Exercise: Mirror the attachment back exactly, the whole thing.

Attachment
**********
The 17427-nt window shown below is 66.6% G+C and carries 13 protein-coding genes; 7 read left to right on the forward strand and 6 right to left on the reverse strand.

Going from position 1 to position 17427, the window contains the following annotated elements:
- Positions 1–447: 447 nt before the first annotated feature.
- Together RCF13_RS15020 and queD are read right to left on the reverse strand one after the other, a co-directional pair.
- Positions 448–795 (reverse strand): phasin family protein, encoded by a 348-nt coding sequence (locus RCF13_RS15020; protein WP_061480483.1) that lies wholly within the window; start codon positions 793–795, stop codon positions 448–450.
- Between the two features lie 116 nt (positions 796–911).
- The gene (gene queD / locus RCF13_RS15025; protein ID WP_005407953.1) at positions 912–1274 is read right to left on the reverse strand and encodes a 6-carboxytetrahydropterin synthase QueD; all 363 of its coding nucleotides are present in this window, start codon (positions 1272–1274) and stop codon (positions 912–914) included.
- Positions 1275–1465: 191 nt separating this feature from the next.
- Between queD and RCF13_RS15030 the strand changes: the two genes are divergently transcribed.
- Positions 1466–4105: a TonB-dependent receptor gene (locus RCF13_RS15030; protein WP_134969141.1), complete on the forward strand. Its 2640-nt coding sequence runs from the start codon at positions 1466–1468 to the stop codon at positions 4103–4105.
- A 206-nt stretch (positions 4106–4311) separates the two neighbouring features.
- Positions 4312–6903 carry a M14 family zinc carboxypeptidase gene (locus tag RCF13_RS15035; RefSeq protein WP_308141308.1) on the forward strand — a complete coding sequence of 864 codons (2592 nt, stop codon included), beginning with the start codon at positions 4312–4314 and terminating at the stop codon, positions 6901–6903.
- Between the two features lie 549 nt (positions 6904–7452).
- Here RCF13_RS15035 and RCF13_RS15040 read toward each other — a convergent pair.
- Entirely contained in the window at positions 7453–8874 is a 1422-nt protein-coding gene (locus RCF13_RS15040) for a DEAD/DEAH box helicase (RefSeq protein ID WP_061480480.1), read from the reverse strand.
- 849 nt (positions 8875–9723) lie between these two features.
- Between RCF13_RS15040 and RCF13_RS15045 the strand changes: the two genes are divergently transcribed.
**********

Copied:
The 17427-nt window shown below is 66.6% G+C and carries 13 protein-coding genes; 7 read left to right on the forward strand and 6 right to left on the reverse strand.

Going from position 1 to position 17427, the window contains the following annotated elements:
- Positions 1–447: 447 nt before the first annotated feature.
- Together RCF13_RS15020 and queD are read right to left on the reverse strand one after the other, a co-directional pair.
- Positions 448–795 (reverse strand): phasin family protein, encoded by a 348-nt coding sequence (locus RCF13_RS15020; protein WP_061480483.1) that lies wholly within the window; start codon positions 793–795, stop codon positions 448–450.
- Between the two features lie 116 nt (positions 796–911).
- The gene (gene queD / locus RCF13_RS15025; protein ID WP_005407953.1) at positions 912–1274 is read right to left on the reverse strand and encodes a 6-carboxytetrahydropterin synthase QueD; all 363 of its coding nucleotides are present in this window, start codon (positions 1272–1274) and stop codon (positions 912–914) included.
- Positions 1275–1465: 191 nt separating this feature from the next.
- Between queD and RCF13_RS15030 the strand changes: the two genes are divergently transcribed.
- Positions 1466–4105: a TonB-dependent receptor gene (locus RCF13_RS15030; protein WP_134969141.1), complete on the forward strand. Its 2640-nt coding sequence runs from the start codon at positions 1466–1468 to the stop codon at positions 4103–4105.
- A 206-nt stretch (positions 4106–4311) separates the two neighbouring features.
- Positions 4312–6903 carry a M14 family zinc carboxypeptidase gene (locus tag RCF13_RS15035; RefSeq protein WP_308141308.1) on the forward strand — a complete coding sequence of 864 codons (2592 nt, stop codon included), beginning with the start codon at positions 4312–4314 and terminating at the stop codon, positions 6901–6903.
- Between the two features lie 549 nt (positions 6904–7452).
- Here RCF13_RS15035 and RCF13_RS15040 read toward each other — a convergent pair.
- Entirely contained in the window at positions 7453–8874 is a 1422-nt protein-coding gene (locus RCF13_RS15040) for a DEAD/DEAH box helicase (RefSeq protein ID WP_061480480.1), read from the reverse strand.
- 849 nt (positions 8875–9723) lie between these two features.
- Between RCF13_RS15040 and RCF13_RS15045 the strand changes: the two genes are divergently transcribed.